Making of a marketplace
Too big for craft fairs but too small for industry trade shows, Vancouver-based furniture designer Kate Duncan created Address, her own showcase
Sometimes not fitting in is good thing. "I had done some craft markets, and then I had done a couple of trade shows," says Vancouver-based designer-maker Kate Duncan. "I felt like where I was at with my brand and my business I didn't quite fit into either model."
People go to craft markets to spend maybe $50 to $100, says Duncan, not $10,000 on a table. But at trade shows like the Interior Design Show, she says her work – clean, contemporary furniture that reflects her meticulous woodworking skills and a Japanese aesthetic – felt out of place exhibited alongside large corporate brands, so she decided to put on her own show. "I reached out to a bunch of makers and designers who I thought were maybe in a similar position with their brands, and I admired their work," she says. "And I said 'Hey, why don't we do this?'"
As a result, Address was born. Launched in 2014, the annual design showcase highlights the work of leading and up-and-coming designer-makers from the Pacific Northwest, and includes furniture, lighting, textiles, sculpture, fine art and home accessories. This year the show runs May 25-28 in East Vancouver's Ellis Building and will feature the work of over 30 exhibitors, including newcomers from Seattle and Portland, Oregon. As opposed to being "booth-centric," everyone's work will be mixed together in highly curated vignettes, such as bedroom and dining room scenes you'll want to cart home. "Anybody who's anybody in the design community, I find, at some point will walk through the doors of the show," says Duncan. "It's good to actually connect face to face. Everybody gets their head out of their computers and says, 'Hi,' and it's not just designer-makers, it's interior designers, architects and design enthusiasts in the city."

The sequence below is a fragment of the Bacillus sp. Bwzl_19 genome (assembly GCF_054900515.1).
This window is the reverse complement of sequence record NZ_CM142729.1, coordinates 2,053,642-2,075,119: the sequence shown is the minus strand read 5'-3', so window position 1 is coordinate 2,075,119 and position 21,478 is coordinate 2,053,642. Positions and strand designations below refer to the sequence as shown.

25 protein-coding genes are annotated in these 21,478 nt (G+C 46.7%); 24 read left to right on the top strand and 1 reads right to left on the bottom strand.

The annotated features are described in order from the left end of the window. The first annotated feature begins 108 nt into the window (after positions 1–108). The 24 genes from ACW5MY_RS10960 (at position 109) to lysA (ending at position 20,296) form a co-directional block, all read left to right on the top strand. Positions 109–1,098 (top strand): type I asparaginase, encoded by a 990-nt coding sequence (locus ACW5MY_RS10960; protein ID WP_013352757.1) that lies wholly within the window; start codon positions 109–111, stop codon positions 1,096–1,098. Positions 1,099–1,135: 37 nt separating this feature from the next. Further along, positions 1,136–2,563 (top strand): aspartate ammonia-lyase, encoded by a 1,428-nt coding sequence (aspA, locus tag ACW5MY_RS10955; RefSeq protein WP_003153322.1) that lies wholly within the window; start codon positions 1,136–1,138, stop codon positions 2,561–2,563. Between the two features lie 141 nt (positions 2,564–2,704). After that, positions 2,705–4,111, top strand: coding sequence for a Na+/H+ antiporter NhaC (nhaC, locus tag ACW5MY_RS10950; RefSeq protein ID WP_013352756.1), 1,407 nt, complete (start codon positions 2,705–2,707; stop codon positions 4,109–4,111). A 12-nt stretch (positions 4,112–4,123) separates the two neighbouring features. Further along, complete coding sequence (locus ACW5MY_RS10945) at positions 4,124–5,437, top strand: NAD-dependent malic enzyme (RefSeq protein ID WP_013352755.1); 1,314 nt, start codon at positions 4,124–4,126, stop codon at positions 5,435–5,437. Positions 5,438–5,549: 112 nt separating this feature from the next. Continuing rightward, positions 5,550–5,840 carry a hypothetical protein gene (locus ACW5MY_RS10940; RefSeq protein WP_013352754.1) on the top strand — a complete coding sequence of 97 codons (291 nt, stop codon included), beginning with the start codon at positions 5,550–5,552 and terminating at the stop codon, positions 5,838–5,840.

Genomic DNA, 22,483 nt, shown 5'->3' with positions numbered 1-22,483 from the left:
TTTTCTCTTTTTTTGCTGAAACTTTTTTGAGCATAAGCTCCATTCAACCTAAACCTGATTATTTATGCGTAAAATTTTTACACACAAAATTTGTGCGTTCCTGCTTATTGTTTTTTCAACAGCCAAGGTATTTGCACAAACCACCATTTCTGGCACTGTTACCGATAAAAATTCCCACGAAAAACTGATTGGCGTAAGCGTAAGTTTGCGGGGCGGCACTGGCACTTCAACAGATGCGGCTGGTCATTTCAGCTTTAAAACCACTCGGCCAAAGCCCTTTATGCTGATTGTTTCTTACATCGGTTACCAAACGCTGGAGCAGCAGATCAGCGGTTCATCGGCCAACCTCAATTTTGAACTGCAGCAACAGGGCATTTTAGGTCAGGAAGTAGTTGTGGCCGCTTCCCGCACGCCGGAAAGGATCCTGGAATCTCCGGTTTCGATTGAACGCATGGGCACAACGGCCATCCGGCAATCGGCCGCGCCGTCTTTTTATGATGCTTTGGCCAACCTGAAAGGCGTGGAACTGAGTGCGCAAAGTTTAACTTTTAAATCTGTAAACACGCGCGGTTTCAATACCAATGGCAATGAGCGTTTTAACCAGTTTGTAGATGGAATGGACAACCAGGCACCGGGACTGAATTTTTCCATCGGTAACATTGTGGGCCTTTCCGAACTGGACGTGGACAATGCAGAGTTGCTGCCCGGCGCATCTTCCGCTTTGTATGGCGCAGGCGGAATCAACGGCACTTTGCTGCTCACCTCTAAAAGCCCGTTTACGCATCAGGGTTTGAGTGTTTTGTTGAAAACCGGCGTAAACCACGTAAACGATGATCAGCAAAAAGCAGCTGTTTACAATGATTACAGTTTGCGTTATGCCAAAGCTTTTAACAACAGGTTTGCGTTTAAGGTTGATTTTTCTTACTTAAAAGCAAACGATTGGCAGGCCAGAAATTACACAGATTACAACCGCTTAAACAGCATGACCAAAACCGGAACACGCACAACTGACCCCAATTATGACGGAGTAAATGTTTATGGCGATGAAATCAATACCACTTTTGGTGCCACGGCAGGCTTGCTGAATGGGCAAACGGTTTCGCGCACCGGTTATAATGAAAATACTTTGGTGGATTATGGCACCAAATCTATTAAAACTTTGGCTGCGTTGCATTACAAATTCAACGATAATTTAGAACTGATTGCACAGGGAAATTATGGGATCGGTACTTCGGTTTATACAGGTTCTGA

Interior designer Amber Kingsnorth of Mak Interiors has styled the event for the past few years and has had the challenge of putting it all together in a new space, a 4,000-square-foot warehouse on Main Street. Kingsnorth says she loves the show because it's all about highlighting local design. "You kind of get caught up in sourcing these quick and easy pieces that are off-shore, or from big-box stores," she says. "Because that's what clients know about, and that's what they sort of ask for. This is a chance for designers to have their eyes open. There are so many talented people here, it's crazy."
One example of this talent, says Kingsnorth, is the lighting and sculptural work of Vancouver's Propellor Design, who are exhibiting for a third year. The show has been really helpful in allowing them to get their work in front of a local audience, says designer and partner at Propellor Toby Barratt, who is finding interior designers and architects have a real hunger for locally produced work. "We find that our clients here in the city really like being able to come by the studio and jam on ideas with us and take pride in supporting the local design scene," he says.
The aesthetic of the show until this point has been very clean and natural, Kingsnorth says, and this year they're "punching it up a bit" with some more graphic-inspired newcomers: Eikcam, quirky ceramics by Grace Lee, and textiles with fresh prints and patterns by Annie Chen of Lemonni.
Like her own work, Duncan says Address has evolved every year and is now much bigger than she ever imagined it would be. As for this year's show: "I just hope it's bigger and better than the last one, which was already amazing," she says.
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